Sin La Habana: Review. By Sarah Buddery.
Directed by Kaveh Nabatian, Sin La Habana (Without Havana) tells the story of Leonardo, an ambitious classical dancer. Along with his girlfriend Sara, the pair find themselves frustrated by Cuba’s closed borders, and their desire for a better future for themselves leaves Leo to pursue Nasim, a tourist whose taste for the exotic may just provide Leo with his ticket to freedom.
It is evident that Nabatian has a background in music, as particularly the early Cuba-set scenes of this film have the stylistic qualities of music videos, and that is absolutely intended as a compliment. He is a director that clearly knows and understands light, movement and choreography, and there is a visual flair to Sin La Habana that makes it almost hard to believe the fact that this is his feature film directorial debut.
It is a construct of the narrative itself, but where perhaps this film suffers is the fact that the characters of Leo and Sara are distinctly unlikeable. Whilst we understand their frustration and their desire to leave in search of a better life, it doesn’t necessarily excuse their selfish actions, which come at the expense of Nasim, the innocent party caught in the middle of the love triangle.
It’s not completely absent, but something that could have given the characters more depth, would have been to explore the prejudices and mistreatment they received both at home and abroad. As Black Cubans, Leo and Sara are frequently sidelined and treated differently because of their heritage, and aside from a few run-ins with the classical dance elite, this theme isn’t explored as thoroughly as it could’ve been. Their story is not one that is often told on screen so it is slightly frustrating that when given the opportunity, these themes are a little thin.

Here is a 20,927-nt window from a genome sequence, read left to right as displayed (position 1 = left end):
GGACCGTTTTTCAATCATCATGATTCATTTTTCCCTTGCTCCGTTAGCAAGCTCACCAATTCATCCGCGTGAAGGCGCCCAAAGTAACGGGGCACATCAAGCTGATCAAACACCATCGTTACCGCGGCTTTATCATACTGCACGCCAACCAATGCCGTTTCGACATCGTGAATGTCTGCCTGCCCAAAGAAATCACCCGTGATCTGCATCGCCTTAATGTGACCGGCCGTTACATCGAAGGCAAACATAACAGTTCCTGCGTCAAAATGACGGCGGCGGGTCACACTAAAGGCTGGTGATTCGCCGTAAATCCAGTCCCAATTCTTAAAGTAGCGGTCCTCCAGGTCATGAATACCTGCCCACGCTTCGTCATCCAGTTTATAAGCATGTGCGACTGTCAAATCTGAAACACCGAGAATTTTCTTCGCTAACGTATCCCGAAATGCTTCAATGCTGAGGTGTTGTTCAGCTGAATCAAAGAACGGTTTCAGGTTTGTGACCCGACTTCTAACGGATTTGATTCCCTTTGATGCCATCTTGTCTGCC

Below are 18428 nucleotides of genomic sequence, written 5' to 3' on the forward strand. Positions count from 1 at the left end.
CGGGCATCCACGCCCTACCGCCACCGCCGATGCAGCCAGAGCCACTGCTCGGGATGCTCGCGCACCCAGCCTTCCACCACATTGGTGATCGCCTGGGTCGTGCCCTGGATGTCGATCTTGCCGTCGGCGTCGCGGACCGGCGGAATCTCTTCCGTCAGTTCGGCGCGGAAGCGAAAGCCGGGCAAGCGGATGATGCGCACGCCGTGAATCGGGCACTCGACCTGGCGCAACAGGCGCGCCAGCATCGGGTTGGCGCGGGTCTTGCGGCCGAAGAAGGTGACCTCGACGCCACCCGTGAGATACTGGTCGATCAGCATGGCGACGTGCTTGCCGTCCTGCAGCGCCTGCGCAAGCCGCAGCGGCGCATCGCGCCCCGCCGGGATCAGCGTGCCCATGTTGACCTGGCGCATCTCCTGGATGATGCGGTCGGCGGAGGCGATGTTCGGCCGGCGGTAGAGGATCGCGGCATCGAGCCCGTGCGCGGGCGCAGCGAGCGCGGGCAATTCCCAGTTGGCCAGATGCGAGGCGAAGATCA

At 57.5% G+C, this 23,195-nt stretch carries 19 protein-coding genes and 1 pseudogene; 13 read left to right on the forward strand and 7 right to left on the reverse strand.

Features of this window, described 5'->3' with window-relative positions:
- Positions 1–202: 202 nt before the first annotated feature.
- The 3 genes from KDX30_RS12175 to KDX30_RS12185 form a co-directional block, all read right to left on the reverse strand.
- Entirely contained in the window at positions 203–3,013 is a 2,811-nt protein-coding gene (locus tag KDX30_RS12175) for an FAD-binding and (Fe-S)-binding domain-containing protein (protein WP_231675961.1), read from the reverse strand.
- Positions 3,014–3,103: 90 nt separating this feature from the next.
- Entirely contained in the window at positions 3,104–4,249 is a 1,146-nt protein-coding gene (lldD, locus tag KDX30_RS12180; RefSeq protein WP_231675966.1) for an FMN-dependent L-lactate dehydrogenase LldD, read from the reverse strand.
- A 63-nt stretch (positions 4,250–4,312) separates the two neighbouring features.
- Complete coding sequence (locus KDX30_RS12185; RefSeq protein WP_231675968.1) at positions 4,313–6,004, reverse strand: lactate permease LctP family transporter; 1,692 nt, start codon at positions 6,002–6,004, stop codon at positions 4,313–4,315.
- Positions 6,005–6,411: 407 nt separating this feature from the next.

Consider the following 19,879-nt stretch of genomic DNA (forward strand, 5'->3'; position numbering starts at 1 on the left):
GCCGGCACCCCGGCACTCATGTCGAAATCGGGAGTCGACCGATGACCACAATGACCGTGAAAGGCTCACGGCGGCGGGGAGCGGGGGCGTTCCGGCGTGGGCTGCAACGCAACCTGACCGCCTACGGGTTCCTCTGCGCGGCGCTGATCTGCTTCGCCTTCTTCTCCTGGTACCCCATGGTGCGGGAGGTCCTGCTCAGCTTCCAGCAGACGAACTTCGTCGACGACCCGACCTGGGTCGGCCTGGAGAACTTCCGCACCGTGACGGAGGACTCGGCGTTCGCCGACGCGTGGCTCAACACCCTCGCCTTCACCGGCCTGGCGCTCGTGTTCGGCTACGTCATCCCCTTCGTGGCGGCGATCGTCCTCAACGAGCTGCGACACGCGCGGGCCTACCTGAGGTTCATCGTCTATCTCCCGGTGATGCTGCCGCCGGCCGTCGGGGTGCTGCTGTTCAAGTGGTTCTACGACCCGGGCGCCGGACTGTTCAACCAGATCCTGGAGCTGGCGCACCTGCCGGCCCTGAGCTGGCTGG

One of the best things about the film is how it is able to capture it’s two very distinct settings. Beginning in Cuba, there is a palpable sense of heat, and a warm vibrant energy, however when the setting switches to Canada, you can almost feel the chill, and the warmth is replaced with a darker colour palette. It is interesting that this shift occurs where it does, as the whole notion of the film is that leaving Cuba is supposed to offer hope and opportunity, and yet the reality is very different.
A strong first feature from a director who clearly has a lot of promise, Sin La Habana is a visually arresting film which uses interesting angels and filming techniques to it’s great advantage, and what it may lack in thematic exploration, it more than makes up for in style.
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